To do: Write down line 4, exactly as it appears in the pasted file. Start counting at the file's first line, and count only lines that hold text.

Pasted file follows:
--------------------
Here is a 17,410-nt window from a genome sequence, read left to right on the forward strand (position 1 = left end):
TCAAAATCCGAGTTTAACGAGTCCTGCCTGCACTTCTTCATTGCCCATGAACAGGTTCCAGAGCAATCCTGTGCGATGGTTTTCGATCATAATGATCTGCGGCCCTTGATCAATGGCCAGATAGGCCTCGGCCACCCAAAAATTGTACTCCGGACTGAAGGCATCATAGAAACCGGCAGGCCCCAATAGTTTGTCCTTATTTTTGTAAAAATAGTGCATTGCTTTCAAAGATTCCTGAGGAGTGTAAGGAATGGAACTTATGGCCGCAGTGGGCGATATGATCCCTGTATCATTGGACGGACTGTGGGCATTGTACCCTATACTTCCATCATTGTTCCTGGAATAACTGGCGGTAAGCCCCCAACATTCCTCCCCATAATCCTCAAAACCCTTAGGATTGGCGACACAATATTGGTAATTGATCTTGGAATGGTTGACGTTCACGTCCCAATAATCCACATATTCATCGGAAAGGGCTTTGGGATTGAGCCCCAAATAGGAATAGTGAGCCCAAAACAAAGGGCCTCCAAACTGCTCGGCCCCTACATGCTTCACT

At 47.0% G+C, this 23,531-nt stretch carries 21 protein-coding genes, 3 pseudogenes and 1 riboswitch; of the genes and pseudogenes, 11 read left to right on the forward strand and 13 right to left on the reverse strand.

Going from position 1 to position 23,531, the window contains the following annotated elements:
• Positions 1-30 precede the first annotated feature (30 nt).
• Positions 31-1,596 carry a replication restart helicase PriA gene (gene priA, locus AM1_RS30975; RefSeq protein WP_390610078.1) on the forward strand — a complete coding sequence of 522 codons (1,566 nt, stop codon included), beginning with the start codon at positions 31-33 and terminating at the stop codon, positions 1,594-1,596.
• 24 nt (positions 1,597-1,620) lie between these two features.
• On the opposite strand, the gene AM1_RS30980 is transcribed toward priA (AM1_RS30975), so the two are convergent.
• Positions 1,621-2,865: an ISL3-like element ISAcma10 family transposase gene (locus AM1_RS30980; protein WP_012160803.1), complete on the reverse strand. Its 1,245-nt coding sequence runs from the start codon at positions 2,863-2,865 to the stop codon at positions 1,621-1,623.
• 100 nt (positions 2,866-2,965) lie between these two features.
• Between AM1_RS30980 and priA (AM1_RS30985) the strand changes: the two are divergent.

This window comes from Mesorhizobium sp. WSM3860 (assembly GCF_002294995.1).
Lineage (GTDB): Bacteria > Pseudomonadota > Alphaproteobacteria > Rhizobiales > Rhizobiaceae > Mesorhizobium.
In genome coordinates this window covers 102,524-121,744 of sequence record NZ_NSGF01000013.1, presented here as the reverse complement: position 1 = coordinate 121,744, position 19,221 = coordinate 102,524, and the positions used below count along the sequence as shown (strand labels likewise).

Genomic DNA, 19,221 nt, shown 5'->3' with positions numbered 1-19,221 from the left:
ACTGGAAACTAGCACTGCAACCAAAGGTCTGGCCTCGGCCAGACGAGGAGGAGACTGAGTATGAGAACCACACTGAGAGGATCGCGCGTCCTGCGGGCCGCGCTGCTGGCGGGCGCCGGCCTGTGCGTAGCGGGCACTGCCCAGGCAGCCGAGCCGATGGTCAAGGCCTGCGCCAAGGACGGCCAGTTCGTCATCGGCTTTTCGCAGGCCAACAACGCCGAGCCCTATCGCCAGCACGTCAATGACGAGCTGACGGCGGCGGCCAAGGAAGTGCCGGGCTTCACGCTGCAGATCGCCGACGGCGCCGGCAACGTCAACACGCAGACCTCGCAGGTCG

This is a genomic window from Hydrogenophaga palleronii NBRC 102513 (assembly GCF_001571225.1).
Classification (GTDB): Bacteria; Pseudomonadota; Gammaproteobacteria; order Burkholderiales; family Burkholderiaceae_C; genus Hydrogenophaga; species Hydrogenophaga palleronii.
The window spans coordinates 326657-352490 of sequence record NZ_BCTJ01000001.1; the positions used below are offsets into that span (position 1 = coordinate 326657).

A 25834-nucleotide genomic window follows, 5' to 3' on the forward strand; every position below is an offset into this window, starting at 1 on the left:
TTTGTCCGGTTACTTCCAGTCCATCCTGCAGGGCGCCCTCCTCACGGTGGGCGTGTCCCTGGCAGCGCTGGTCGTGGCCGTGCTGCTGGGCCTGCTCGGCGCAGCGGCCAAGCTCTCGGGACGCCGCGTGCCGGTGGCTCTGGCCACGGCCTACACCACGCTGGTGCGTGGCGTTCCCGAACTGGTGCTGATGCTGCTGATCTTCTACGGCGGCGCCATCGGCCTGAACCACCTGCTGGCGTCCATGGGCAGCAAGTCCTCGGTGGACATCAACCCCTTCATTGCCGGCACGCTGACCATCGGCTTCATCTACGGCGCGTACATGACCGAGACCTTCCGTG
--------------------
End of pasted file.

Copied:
Going from position 1 to position 23,531, the window contains the following annotated elements: